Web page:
17 January, 2009


One-point perspective is when all the major lines of an image converge on one point. You can see this effect best illustrated when looking down a set of straight railroad tracks or a long road. The lines of the road and track, although we know they are the same distance apart, seem to meet and join together at some point in the far distance – the vanishing point. In one-point perspective all the lines move away from you (the z-axis) and converge at the vanishing point. Vertical and horizontal or up and down and right and left lines (X and Y) remain straight. As discussed in the previous section, we know that lines which are parallel to one another, and recede into the depth of the picture toward the horizon, will all meet at one point on the horizon line. This point is the vanishing point and is used for all objects in one-point perspective. Also, we have one-point perspective when both the height and width of an object are parallel to the picture plane. When an object is placed in this position it is viewed straight on. The edges of the front, top, bottom and sides of the object are parallel to the edges of the picture plane. They have no depth; therefore, they have no lines that extend to a vanishing point.

The surfaces, such as the sides, top and bottom, that extend into the picture creating the illusion of depth have imaginary lines that will join at the vanishing point on the horizon line. When looking at a cube straight on, we see that the edges of the top extend into the picture and meet at the vanishing point, giving illusion of depth.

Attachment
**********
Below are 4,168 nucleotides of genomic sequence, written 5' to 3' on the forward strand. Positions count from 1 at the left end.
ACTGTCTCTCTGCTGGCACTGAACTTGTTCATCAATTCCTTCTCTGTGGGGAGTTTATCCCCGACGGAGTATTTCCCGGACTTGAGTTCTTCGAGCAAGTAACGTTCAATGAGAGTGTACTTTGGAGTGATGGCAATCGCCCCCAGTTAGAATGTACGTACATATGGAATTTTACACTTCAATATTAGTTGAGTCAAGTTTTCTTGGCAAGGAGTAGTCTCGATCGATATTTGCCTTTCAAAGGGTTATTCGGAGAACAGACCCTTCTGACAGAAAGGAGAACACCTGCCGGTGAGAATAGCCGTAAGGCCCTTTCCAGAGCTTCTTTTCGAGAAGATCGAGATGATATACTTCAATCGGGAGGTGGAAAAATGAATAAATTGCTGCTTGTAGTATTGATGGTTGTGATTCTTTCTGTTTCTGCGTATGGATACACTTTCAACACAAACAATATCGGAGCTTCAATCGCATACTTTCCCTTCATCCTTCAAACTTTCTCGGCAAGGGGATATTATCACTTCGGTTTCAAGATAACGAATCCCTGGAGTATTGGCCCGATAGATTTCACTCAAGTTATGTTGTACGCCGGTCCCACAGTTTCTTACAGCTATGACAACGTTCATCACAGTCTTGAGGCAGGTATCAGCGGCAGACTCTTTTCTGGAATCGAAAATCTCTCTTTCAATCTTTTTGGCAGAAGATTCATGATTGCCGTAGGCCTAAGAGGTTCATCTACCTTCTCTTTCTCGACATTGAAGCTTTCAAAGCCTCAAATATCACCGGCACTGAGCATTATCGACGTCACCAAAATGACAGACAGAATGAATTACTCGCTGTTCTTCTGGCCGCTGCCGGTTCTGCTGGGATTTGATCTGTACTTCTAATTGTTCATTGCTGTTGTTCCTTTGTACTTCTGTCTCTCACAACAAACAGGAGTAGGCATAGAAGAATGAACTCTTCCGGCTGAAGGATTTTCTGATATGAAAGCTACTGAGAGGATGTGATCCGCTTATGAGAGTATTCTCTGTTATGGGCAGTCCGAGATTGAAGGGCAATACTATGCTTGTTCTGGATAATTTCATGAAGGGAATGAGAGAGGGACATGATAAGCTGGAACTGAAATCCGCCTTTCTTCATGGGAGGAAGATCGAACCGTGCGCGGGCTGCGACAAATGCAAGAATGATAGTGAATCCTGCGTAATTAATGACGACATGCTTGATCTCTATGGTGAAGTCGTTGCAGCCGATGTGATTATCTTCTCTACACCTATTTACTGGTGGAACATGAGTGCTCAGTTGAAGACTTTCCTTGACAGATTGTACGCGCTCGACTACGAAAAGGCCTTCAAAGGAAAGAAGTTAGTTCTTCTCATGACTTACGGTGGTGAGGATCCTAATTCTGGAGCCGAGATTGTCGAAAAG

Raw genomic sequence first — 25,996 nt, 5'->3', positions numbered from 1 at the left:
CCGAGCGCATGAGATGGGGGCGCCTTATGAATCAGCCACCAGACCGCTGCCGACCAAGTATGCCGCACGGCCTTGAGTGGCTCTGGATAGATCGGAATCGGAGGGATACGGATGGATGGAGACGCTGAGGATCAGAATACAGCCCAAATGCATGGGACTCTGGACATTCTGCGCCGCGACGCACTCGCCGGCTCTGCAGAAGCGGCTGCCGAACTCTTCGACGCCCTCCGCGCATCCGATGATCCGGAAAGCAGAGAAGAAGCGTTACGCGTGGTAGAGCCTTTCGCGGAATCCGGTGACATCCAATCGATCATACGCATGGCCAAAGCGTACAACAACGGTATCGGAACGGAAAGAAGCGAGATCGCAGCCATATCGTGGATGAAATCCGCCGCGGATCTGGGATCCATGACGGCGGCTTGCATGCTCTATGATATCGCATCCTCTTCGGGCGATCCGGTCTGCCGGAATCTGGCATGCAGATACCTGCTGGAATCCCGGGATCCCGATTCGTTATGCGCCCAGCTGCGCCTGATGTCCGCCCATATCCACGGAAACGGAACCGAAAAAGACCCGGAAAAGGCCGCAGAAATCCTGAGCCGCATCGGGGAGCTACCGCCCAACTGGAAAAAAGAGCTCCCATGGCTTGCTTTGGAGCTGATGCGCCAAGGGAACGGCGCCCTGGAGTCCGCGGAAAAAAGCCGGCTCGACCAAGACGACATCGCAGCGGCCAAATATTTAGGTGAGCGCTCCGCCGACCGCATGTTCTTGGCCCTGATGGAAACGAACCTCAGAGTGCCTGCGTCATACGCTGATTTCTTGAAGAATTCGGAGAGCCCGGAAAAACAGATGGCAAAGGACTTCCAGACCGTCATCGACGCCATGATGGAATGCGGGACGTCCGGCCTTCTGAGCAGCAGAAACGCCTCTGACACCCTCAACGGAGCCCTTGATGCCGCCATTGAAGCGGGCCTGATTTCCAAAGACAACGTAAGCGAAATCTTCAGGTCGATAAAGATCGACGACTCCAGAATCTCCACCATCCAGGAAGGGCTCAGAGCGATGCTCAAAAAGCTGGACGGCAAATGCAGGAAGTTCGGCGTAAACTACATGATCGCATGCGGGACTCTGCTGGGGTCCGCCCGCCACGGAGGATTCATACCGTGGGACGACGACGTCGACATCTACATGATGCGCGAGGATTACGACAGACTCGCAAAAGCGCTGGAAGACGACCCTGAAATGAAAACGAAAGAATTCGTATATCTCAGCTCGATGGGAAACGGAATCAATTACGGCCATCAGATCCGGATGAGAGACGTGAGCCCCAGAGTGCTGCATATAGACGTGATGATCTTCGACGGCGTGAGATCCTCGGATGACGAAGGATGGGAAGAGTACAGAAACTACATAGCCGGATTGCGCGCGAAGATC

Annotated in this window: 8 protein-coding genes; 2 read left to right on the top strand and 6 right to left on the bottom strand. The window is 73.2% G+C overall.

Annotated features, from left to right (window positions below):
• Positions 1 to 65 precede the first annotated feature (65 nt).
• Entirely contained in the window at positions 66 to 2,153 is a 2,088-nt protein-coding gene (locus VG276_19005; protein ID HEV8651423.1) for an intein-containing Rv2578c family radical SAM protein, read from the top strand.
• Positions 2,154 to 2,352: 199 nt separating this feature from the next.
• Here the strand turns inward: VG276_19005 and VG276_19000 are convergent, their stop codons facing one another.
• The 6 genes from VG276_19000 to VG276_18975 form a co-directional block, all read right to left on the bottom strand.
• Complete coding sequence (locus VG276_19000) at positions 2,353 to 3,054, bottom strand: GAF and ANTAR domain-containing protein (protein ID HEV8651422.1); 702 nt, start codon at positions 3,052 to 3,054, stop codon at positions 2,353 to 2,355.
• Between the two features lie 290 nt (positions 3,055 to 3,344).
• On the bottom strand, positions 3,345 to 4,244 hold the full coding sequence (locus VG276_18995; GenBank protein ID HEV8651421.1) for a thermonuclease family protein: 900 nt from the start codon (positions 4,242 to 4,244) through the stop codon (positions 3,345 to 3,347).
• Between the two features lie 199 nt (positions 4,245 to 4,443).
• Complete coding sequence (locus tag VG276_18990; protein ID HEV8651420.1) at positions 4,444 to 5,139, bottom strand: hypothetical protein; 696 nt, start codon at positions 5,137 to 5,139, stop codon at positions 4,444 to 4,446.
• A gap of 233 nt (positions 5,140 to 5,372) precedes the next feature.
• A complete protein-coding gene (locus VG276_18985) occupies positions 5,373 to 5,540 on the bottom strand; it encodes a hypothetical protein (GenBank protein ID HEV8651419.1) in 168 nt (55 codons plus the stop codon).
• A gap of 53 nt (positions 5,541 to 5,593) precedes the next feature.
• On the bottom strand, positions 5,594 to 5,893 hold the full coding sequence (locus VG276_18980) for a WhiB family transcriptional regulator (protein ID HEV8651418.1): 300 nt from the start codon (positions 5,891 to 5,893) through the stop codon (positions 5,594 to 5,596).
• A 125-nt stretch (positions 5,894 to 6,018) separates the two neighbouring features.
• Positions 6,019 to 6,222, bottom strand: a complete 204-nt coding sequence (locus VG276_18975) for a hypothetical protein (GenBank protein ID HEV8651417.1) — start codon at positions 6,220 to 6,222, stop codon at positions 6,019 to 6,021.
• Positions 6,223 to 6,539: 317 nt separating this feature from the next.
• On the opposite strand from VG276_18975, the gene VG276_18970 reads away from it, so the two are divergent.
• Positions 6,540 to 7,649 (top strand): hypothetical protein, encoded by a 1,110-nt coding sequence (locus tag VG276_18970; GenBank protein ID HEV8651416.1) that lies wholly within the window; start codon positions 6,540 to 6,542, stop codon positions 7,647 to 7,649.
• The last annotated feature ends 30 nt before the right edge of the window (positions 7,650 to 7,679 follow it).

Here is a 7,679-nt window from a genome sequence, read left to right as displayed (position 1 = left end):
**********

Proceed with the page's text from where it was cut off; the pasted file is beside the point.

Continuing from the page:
One-point perspective images have a tendency to draw the viewer along the lines to the vanishing point. This effect can be used to greater advantage by placing the subject of an image in front of or near the vanishing point. The viewers will more naturally focus their attention because most of the lines in the image converge onto that area. The boxes to the left to the tracks in the one-point perspective example have one face perfectly aligned parallel to the picture plane. This is a limitation of one point perspective. Another problem with this technique is that objects become more distorted the further they are from the vanishing point, as can be seen with the far left box in the example.

One-Point parallel perspective drawing consists of a horizon line, one vanishing point placed on the horizon line and the understanding that all horizontal lines drawn will be parallel to each other. The X, Y, Z lines are axis lines. It is important to note, the x-axis line is parallel to the horizon line. The z-axis is at a 90-degree angle to the x-axis line. Now, converging at a single vanishing point on the horizon line is the y-axis lines. This arrangement of axis ONLY works for one point perspective.


Drawing Cube in One-Point Perspective:


Step1: Lightly sketch the general shape of the face of the cube.

Step2: Lightly draw the two angle lines along the top until they cross.

Step3: At the point where they cross, draw a horizontal line parallel to the top and bottom lines of the cube. This is the horizon line. Now place a vanishing point where the lines cross. (This is the way to find the horizon line and vanishing point using the angles from an object such as a cube, a table etc…)

Step4: draw a parallel line between the horizon line and the top of the cube. This establishes the top surface of the cube. Darken the lines. Here is a cube drawn in perfect one-point perspective.

The train tracks are an example of one-point perspective, the easiest of the perspective methods. This method is useful when representing landscapes, city streets, and other environments in which things are aligned and converge to one central point.

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